Fine for Credit Suisse raises Iran alarm
By Lisa Jucca and Steve Slater
ZURICH/LONDON (Reuters) - A surprise $536 million settlement by Credit Suisse to a U.S. probe over financial dealings with Iran should only do short-term damage to the Swiss bank, but others could now be in the line of fire.
Credit Suisse said late on Tuesday it was in advanced talks over a settlement to a U.S. investigation into payments made between 2002 and 2007 involving countries and entities hit by U.S. economic sanctions. A personal familiar with the issue said the probe related to dealings with Iran.
The Financial Times said U.S. authorities are believed to be investigating nine banks in relation to Iran, without citing sources.
Britain's Lloyds Banking Group said it was continuing talks with U.S. authorities but did not expect to make any further payment in regard to charges that it faked records so clients from restricted countries, including Iran, could do business with it.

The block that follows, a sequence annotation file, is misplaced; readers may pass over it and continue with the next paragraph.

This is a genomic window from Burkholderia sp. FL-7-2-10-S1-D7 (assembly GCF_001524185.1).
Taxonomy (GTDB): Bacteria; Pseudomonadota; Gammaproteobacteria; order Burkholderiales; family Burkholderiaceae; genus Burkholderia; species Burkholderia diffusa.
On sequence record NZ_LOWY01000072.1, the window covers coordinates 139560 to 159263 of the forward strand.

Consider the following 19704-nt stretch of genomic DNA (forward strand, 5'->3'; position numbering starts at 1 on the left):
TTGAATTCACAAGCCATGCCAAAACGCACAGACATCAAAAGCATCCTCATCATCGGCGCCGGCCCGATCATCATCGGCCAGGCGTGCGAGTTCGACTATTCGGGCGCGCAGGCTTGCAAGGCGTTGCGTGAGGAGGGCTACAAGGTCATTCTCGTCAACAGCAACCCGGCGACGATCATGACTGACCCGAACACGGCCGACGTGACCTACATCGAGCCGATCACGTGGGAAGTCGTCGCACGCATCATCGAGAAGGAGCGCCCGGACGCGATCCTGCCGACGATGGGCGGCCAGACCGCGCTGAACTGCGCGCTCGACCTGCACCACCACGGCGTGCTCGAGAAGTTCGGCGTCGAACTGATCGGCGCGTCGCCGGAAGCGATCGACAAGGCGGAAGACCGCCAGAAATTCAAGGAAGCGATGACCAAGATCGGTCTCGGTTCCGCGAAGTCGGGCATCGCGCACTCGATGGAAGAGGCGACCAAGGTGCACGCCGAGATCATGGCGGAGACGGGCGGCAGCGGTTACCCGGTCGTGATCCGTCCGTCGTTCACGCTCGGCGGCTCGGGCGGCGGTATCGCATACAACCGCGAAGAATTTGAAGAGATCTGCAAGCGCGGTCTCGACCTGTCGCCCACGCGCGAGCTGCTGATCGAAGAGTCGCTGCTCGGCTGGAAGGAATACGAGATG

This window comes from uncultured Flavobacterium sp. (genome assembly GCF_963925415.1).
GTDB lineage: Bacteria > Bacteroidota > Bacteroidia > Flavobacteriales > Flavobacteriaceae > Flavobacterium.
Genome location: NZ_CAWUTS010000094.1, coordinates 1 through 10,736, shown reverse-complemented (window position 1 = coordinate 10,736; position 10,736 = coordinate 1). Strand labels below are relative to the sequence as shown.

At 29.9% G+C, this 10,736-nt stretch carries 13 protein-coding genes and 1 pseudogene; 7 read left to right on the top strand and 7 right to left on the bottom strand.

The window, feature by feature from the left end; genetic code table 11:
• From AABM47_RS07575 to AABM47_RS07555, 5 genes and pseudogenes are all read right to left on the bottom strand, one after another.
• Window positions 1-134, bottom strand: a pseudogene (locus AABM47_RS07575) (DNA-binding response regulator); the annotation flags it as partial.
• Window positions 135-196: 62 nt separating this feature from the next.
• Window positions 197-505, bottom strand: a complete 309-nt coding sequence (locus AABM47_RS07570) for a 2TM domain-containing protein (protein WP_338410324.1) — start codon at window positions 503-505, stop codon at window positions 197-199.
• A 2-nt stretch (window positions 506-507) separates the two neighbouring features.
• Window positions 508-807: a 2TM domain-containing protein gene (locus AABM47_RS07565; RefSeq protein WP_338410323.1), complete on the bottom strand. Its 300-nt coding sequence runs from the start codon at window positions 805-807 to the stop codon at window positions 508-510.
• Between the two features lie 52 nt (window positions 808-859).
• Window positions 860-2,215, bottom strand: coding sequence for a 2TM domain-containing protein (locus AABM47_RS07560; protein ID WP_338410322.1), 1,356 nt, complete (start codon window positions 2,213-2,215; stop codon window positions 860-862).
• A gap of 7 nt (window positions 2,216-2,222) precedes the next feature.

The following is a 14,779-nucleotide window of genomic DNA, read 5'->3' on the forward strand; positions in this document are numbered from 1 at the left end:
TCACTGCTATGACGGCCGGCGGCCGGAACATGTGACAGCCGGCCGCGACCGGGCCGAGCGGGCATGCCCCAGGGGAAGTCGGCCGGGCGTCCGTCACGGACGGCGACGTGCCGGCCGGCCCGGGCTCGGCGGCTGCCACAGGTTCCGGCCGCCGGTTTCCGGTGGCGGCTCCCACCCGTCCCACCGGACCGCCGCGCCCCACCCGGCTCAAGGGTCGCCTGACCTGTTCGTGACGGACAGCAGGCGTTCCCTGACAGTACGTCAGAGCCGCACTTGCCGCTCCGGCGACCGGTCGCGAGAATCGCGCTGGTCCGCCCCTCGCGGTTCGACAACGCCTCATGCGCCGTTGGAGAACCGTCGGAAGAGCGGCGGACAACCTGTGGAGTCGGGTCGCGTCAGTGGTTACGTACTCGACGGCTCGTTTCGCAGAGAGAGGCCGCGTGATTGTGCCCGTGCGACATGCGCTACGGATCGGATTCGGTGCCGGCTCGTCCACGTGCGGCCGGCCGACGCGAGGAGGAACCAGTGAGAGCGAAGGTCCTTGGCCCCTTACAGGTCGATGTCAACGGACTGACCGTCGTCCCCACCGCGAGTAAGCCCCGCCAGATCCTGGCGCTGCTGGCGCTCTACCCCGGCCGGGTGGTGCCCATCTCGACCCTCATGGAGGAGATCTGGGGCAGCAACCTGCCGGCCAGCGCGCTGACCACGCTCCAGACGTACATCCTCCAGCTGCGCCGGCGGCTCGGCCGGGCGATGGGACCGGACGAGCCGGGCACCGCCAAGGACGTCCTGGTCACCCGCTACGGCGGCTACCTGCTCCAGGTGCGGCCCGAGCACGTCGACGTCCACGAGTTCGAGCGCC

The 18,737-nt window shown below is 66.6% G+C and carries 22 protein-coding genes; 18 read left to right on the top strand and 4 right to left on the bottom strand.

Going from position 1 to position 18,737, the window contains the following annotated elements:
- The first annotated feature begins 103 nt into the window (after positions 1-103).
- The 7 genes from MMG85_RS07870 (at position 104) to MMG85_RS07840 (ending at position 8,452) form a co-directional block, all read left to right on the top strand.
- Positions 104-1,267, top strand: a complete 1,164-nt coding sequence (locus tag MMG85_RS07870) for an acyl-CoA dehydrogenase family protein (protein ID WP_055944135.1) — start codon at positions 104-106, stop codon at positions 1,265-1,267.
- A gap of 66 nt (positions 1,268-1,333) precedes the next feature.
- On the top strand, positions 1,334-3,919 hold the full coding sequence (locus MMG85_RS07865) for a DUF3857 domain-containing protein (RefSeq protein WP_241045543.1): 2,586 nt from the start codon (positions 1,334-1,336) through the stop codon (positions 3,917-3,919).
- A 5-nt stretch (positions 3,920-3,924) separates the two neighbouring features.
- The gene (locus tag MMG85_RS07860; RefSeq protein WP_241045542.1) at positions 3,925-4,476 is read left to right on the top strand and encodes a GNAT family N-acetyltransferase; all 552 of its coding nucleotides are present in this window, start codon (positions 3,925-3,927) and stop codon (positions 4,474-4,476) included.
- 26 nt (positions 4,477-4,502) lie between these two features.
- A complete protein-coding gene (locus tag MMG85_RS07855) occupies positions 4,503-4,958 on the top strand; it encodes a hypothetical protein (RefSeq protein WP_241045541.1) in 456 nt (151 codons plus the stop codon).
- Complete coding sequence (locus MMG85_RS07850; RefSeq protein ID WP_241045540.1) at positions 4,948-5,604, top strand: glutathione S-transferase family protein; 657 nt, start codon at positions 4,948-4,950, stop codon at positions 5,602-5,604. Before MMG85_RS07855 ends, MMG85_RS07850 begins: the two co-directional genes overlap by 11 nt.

Lloyds agreed in January to forfeit $350 million to U.S. authorities in connection with the charges.
Other banks to have highlighted potential risks from U.S. economic sanctions in the past include Royal Bank of Scotland and Barclays.
Credit Suisse, which avoided state aid and emerged as one of the banking sector winners from the financial crisis, said the expected settlement would likely result in a 445 million Swiss franc ($429 million) charge this quarter, or about 360 million francs after tax.
SHORT-TERM HIT Continued...